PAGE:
DES MOINES — Here is a stark reality for both Ted Cruz and Bernie Sanders voters: Should your candidate win the presidency, he will disappoint you. Both candidates have whipped up voter passions by offering ideologically comforting — and strikingly similar — narratives promising political revolution. Both would fail to achieve such a momentous national transformation because popular opinion and the country’s system of checks and balances would get in the way. (See the Obama presidency.)
So why are people swooning for them? According to entrance polling, Cruz racked up votes from Iowans who prioritized finding a candidate who “shares my values,” and Sanders got a lift from those looking for a candidate who “cares about people like me.” This is partially because both candidates are telling bits of their parties’ bases what they want to hear. But another reason is that they have the “credibility” that comes from spending years angering “establishment” politicians — that is, people who have been sullied by having to govern in the real world of constraints and tradeoffs. Years of screaming from the fringes, refusing to deviate from a simplistic message as others ran the country, have given both men a massive political asset in 2016 — “authenticity” — and that quality alone is attracting people, particularly those who suspect that elite corruption or conspiracy is responsible for the country’s problems.
Cruz constantly plays the authenticity card. In Iowa he appeared before a banner reading “TRUSTED” — with colored lettering that made it read more like “Trust Ted.” Below that were the words, “courageous, conservative, consistent.”
Cruz and attendees at his rallies complain that Republicans elected leaders in the past who failed to deliver. “I don’t vote for RINOs anymore,” said Bo Dostal, a Kansas City resident who drove four and a half hours to see Cruz speak in Ames, Iowa on Saturday. “It’s Teddy or no one,” he explained. “He has done everything he said he was going to do.”
“The problem right now is that we have a lot of old timers” in Washington, Nancy Gargan said after watching Cruz in Ames. Cruz, Gargan said, would make the old timers and their lobbyist cronies “cower down.”
Cruz and his acolytes blame corruption or weakness for the failure of Republican leaders to make good on the conservative agenda — rather than the fact that those leaders had to govern a country that is not as conservative as they are and that faces challenges that lack pat solutions. Their misapprehension leads to perpetual anger — and, as a result, to perpetual gridlock.
On the other side of the political spectrum, Sanders offered Iowans his own, simple story about the source of America’s problems — widespread corporate-political corruption — baked into which is the implication that practically everyone else is less sincere than he is. The message is that others are not like him because someone is paying them off.
This is working.
Martha Avelleyra Powers gushed about Sanders just before he took the stage in Iowa City Saturday night: “He’s authentic, he’s real, he really gets people like myself,” she said.
“This is a once-in-a-lifetime candidate,” Vampire Weekend frontman Ezra Koenig exclaimed as he warmed up the crowd of Berners. “We don’t see someone like this all the time, somebody who is independent for 30 years. We don’t see people who say the same thing over and over again.”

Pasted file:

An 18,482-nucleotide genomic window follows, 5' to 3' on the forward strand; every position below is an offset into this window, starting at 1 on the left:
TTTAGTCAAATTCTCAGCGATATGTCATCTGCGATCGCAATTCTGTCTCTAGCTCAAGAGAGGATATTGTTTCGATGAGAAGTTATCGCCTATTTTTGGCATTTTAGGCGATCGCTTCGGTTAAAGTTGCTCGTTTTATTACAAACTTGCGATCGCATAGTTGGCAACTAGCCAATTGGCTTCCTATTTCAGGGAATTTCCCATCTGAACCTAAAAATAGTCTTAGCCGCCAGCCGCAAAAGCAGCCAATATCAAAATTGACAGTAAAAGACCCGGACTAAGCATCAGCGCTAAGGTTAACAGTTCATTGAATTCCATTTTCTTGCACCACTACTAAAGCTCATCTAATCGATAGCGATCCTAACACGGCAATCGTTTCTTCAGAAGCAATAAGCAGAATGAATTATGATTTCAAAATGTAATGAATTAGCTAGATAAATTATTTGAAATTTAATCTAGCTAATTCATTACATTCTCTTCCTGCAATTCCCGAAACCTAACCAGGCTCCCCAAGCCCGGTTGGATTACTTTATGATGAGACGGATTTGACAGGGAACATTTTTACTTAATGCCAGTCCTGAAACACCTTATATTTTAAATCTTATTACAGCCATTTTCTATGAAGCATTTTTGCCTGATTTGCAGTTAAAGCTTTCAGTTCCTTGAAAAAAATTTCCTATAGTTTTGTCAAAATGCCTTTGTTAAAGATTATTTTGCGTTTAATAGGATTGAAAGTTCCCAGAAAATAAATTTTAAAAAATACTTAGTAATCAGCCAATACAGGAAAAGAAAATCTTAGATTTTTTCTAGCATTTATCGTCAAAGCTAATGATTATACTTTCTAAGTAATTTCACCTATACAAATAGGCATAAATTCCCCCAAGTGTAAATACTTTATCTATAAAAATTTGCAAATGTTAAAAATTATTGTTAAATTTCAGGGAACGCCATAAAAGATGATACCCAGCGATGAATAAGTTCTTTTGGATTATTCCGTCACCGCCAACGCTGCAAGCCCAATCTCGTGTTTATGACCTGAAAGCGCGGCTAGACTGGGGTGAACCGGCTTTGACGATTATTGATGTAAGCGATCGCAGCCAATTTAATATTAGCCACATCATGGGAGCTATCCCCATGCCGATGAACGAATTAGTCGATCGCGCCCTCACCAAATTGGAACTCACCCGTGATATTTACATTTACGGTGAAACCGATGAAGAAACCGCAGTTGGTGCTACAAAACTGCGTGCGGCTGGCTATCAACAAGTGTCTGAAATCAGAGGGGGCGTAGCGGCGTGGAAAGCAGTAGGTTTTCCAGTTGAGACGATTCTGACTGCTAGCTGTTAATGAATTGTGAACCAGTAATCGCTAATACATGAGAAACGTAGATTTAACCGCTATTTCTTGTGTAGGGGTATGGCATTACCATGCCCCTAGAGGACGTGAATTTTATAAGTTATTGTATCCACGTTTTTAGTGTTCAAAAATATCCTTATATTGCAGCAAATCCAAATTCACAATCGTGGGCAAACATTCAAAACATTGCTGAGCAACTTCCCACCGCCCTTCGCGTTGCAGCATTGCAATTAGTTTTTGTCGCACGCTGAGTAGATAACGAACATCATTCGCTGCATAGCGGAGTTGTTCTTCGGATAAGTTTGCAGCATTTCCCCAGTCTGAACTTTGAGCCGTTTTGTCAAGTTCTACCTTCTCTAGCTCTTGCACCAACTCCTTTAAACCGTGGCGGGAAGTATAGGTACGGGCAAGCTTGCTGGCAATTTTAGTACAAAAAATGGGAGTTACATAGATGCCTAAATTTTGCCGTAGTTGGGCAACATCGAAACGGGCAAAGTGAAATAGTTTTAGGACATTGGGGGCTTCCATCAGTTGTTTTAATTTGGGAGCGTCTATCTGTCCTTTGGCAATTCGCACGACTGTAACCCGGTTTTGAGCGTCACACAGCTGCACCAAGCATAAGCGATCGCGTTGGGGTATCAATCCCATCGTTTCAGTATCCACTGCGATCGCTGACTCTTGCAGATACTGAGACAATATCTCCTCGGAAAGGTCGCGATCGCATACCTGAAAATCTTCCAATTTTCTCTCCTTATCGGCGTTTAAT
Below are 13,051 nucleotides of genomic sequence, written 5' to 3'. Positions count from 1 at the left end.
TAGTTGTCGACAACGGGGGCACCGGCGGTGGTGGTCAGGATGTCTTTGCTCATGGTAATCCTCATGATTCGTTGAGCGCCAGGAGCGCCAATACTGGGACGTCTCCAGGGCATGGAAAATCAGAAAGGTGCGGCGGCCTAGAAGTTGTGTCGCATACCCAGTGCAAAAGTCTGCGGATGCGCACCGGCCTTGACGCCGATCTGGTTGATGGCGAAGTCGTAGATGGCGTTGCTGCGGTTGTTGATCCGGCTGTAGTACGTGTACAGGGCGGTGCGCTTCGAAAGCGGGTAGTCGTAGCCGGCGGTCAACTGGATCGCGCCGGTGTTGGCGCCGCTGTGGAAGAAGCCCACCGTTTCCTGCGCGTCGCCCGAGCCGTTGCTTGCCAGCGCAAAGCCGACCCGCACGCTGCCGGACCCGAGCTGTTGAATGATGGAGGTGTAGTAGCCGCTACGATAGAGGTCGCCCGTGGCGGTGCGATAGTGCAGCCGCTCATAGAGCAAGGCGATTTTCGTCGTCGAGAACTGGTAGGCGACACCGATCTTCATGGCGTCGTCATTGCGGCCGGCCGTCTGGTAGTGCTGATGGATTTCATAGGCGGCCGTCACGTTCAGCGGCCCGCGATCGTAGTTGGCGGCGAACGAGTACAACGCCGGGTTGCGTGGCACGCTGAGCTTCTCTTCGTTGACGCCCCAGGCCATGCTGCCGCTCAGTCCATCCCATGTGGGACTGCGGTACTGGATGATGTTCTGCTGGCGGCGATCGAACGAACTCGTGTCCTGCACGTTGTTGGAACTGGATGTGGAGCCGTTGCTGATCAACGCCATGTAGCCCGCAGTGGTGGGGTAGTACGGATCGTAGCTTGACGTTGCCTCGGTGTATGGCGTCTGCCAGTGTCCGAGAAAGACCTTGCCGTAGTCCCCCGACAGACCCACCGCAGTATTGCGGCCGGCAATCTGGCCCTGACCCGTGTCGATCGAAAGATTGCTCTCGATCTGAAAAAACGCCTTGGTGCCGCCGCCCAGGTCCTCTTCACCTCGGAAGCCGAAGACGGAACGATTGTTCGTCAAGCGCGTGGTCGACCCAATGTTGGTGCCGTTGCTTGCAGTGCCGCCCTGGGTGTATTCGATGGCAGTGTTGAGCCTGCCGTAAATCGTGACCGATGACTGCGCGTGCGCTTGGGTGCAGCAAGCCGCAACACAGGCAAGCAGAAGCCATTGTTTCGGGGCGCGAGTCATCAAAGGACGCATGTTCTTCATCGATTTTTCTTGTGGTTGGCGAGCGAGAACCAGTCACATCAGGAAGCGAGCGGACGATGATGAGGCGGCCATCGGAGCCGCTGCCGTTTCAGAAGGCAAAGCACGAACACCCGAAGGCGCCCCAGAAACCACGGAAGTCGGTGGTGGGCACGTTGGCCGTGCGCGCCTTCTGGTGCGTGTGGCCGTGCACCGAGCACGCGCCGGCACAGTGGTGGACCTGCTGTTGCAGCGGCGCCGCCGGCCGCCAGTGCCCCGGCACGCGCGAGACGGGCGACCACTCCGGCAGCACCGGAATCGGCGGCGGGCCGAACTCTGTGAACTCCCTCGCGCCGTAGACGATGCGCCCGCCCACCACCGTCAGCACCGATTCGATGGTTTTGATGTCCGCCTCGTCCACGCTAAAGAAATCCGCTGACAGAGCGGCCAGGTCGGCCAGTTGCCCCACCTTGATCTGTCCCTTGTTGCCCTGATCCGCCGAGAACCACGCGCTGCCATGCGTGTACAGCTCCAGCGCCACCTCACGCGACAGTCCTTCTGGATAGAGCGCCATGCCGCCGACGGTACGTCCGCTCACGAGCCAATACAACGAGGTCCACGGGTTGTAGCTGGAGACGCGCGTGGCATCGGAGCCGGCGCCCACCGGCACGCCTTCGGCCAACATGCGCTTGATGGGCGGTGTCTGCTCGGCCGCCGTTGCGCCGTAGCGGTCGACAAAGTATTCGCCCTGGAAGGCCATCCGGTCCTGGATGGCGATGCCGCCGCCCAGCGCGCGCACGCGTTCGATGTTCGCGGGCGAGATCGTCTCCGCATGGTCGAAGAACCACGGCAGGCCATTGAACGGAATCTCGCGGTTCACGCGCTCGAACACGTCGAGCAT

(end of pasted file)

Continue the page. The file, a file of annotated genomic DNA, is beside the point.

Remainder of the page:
The next day at a Hillary Clinton rally across the state, Rick Devos shrugged toward the stage. “Relatability,” he said, “with Clinton it’s just not quite there.” Though he had concerns that Sanders does not have a real plan for “how he’s going to get things done,” Devos was leaning toward Sanders. After the rally, things did not look good for the pragmatic Clinton. Did she change Devos’s mind? “No.”
Among backers of both candidates there is a sense that, even if their man does not pull off a full political revolution, at least they can be confident he would push as hard as he could to pull the nation as far as he could in their direction. At least Cruz “is going to start out on the foundations I believe in,” Denise Hayes said while wearing a Cruz football jersey at his rally in Ames. In this view, policy specifics and political realities do not necessarily matter as much as — yep — authenticity.
But political puritans such as Cruz and Sanders tend to make policy the way they explain the world — with unwarranted, clumsy simplicity. In his not-quite-victory speech Monday evening, Sanders, for example, characteristically attacked critics for harboring hostility toward progressive goals, such as universal health-care, when many really object to the poorly-crafted plans he has to achieve them. Even hardcore progressives who have scrutinized Sanders’s program recognize that it is not just politically impossible — it proposes a massive economic transition based on excessively optimistic budgetary assumptions. Cruz’s plan to carpet bomb Syria, meanwhile, does not even require close inspection to conclude it is shallow. These are among the indications that they would not bring good instincts to the real, harder decision-making that comes with the Oval Office — even if you agree with moving in the general direction one of them wants to go.
Authentically believing that the whole country secretly agrees with your agenda and will join you on the barricades is not a virtue, it is a fantasy. Sincerely proposing poorly thought-out policy does not change the fact that it is poorly thought-out policy.